"Then you are going in the 'Good Queen Anne.' Never knew such a fellow! The best ship in the docks, and you to get a berth in her. I wouldn't be crusty to a less lucky mate if I was in your shoes."

Will sighed. They had come in front of a brilliantly-lighted public- house, and a flood of gaslight lit up both faces. For a sailor Will was tall, slenderly built, with dark clustering curling hair, and very bright, very honest blue eyes. His companion was short and thick-set—he had a flat head, large ears set rather higher up, and small cunning eyes. He was not pleasant-looking, and Will, although one of the most unsuspicious of mortals, regarded him with small favor.

"Come in, and have a parting drink for good luck," said Dent, pointing to the gaily-lit public house.

Will shook his hand from his arm.

"You know my mind on that point," he said. "We took a voyage together, so we needn't talk it all out now. Good-night, Dent, I'm off to bed."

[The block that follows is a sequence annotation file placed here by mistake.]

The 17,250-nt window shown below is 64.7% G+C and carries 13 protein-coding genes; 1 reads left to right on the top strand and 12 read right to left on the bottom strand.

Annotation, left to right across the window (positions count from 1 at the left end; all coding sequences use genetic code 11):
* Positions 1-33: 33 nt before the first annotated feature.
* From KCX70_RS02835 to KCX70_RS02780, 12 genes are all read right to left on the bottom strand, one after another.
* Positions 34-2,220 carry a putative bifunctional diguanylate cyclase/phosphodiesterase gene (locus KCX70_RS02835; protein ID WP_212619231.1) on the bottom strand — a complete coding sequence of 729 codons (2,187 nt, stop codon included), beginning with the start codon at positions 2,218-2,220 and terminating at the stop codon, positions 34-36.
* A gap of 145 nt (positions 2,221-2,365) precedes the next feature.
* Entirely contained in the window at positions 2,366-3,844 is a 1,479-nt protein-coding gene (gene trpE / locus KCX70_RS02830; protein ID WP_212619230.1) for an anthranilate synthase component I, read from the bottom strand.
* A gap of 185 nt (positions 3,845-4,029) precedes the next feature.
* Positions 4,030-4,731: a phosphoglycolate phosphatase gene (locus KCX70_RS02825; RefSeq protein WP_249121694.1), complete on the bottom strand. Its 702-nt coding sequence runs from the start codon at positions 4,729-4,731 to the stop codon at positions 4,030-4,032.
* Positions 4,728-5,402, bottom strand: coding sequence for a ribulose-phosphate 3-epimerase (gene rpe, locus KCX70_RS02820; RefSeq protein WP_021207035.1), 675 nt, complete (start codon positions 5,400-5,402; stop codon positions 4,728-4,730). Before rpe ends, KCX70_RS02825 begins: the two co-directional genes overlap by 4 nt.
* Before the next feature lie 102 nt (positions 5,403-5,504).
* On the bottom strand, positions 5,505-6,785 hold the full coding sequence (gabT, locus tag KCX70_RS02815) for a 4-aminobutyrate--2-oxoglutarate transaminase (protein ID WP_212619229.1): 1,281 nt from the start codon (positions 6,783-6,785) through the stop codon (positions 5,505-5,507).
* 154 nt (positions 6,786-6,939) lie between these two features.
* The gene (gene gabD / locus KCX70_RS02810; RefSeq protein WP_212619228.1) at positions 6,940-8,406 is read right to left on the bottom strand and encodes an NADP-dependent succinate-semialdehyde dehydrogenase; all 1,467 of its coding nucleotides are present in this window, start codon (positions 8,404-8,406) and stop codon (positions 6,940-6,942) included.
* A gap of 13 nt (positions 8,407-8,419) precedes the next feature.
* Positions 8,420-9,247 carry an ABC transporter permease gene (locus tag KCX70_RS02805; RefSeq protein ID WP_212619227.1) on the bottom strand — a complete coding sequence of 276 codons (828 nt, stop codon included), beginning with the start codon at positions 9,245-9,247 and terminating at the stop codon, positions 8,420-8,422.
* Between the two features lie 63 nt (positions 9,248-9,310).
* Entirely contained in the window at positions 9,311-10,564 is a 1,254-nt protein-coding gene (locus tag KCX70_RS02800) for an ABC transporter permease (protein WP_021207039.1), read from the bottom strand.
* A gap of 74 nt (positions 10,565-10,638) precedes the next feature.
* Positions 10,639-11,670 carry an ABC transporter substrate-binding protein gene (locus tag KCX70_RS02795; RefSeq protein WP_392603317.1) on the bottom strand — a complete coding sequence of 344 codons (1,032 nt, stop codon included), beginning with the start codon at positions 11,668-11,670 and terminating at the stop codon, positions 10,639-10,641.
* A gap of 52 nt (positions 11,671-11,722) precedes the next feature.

But Dent had no idea of letting Will off so easy.

"Look here," he said—"what shall I pay you for that berth of your'n? It ain't nothing to the cap'n who sails with him, and I wants to get away. What will you take?"

Will felt his face flushing; then he laughed indignantly.

"What folly you talk, Dent. Even suppose I were willing, you haven't sixpence—you know you haven't."

"May I go home with you?" said Dent, "and I'll show you what I have. I'm in real earnest—I want to get away, and I can pay for it. The 'Good Queen Anne' is quite to my mind—time for sailing, length of voyage—all just what I wants. I'll give you ten pound if you'll drop that berth of yours in my favor. There—I can't speak fairer than that."